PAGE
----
PALCA: But that may not be as big a hurdle as Rugola predicts. Scientists aren't the only ones persuaded that stem cells from cloned embryos may be useful in treating disease. Take Amber Vasquez, for example.
Ms. VASQUEZ: My father has diabetes. His mother has diabetes. One day, I may have diabetes, or my children, and if you were to use stem cells to find a cure for diabetes, well, that would, now, could possibly effect me personally also.
PALCA: Vasquez says if scientists want her eggs, she'll donate them, and never mind the check. That attitude might seem like good news for scientists seeking eggs, and in one sense, it clearly is. But, Alison Murdoch sees it a bit differently. Murdoch is at the University of Newcastle in England. She's been working for the last few years to make stem cells from cloned embryos--so far, without success. She says she hears all the time from women who want to donate their eggs because they have a sick family member they hope can be treated with stem cells, and that worries Murdoch.
Professor ALISON MURDOCH (Professor of Reproductive Medicine, Head of Department of Reproductive Medicine, BioScience Centre, University of Newcastle upon Tyne, England): Because they are then being, not coerced to do something against their better interests, they are genuinely wanting to help. But they have to be absolutely sure that they understand the risks that they take. (Unintelligible) medication for a month or more, having a minor operation--which involves putting a needle inside them--carries risks.
PALCA: Murdoch has been trying to come up with ways to get eggs without asking women to donate exclusively for research. In addition to her research hat, Murdoch also runs a fertility clinic. Women are given the drugs to produce additional eggs when they go in for in vitro fertilization to have a child. And Murdoch says her experience shows that women, who can produce 12 healthy eggs, are just as likely to have a baby, as women who produce more.
Prof. MURDOCH: So, we asked them, if we've collected 12 eggs, can we have number 13 and 14 for the research. Now, a lot of women obviously said, well, that might have been my baby, so no, we don't want to participate.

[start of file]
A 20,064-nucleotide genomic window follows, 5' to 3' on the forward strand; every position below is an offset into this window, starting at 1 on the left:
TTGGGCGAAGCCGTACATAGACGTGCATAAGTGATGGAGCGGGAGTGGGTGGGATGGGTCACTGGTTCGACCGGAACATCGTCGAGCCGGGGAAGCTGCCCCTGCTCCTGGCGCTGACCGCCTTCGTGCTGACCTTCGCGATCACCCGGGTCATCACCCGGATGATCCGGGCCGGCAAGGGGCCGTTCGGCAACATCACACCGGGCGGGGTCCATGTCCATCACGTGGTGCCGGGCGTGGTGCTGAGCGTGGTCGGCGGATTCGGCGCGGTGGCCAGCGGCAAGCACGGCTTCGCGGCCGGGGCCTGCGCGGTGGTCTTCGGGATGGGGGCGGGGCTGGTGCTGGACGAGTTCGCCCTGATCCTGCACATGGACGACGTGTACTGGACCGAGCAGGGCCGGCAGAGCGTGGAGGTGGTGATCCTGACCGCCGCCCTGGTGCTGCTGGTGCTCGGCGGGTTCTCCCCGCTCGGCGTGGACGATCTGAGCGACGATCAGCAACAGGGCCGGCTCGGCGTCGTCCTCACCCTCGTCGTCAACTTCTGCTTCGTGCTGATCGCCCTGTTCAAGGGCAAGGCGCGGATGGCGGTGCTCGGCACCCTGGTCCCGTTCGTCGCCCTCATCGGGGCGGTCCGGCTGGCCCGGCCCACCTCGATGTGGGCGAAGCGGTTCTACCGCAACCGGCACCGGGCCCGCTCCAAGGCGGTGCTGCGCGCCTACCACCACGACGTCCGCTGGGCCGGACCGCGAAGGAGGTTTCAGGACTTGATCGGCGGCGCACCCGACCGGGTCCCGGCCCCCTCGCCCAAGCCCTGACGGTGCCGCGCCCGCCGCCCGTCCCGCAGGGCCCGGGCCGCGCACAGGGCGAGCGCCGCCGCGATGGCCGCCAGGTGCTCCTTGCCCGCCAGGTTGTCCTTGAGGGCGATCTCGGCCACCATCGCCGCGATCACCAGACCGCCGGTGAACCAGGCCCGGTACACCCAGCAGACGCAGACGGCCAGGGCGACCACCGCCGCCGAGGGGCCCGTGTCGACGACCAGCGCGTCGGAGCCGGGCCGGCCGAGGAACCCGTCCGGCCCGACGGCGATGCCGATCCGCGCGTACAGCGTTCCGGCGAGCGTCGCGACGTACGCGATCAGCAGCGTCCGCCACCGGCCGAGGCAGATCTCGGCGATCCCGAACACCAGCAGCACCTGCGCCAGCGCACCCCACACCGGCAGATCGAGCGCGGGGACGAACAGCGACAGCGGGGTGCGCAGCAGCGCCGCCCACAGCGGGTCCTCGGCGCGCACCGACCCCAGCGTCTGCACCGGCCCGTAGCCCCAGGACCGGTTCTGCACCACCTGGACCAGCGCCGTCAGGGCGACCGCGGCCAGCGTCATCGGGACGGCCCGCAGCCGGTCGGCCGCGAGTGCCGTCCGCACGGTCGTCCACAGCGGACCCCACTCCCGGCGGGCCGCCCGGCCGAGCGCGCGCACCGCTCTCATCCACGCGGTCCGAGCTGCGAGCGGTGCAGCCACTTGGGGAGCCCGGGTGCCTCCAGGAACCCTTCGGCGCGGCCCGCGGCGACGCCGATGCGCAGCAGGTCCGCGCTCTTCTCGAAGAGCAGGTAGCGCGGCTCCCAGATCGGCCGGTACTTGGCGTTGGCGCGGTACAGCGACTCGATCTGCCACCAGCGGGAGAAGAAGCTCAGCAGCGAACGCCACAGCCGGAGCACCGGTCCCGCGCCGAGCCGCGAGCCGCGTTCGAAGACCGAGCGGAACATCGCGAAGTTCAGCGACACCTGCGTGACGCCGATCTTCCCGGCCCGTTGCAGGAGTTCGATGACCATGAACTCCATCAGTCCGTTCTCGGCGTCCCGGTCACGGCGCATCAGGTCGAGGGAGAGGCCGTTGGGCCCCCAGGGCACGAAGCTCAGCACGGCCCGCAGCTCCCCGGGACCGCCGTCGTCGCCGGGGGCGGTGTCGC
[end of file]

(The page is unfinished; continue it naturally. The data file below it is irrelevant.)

PALCA: But Murdoch says, some do agree, and her team has conducted experiments with eggs collected that way. Even in the best case, human eggs for research will be fairly scarce. That's prompted neuroscientist Christopher Shaw of the Institute of Psychiatry in London to take an entirely different approach to making cloned embryos: don't use human eggs at all. Remember, to make a cloned embryo, you take the DNA from an adult human cell and put it into an egg from which most of the DNA has been removed. Shaw and his colleagues say it may be possible to use rabbit eggs instead of human eggs to make the cloned embryos.
Professor CHRISTOPHER SHAW (Professor of Neurology and Neurogenetics, King's College London, Institute of Psychiatry, England): So, essentially, what you're trying to do is develop a little embryo that's got most of the human genes in it, and a little bit of rabbit. Remember, we're not actually making a creature; we're just taking the stem cells out at about a 200-cell stage, which is smaller than the head of pin.
PALCA: Even with that caveat, Shaw knows some people will find mixing species like this troubling. And, there are scientific drawbacks to making stem cells this way as well.
Prof. SHAW: These cells will still be a little bit rabbit, and they could never be used for therapy, but they can be used to study disease processes and screen for compounds that might be effective.
PALCA: That may be enough for some researchers, but others would like to use cloned stem cells for therapy, and for now, that means finding human egg donors. Researchers will have to hope they can find more women like Amber Vasquez.
Ms. VASQUEZ: I've always been all for any kind of research that could help cure diseases, and I find that I'd pretty much be willing to do anything that didn't jeopardize, you know, my health in a real major way.
PALCA: Stem cell researchers have a lot of hard work ahead to justify the faith Amber Vasquez has in them.
Joe Palca, NPR News.
YDSTIE: Joe Palca looks at the facts and fiction behind stem cell science at NPR.org. Transcript provided by NPR, Copyright NPR.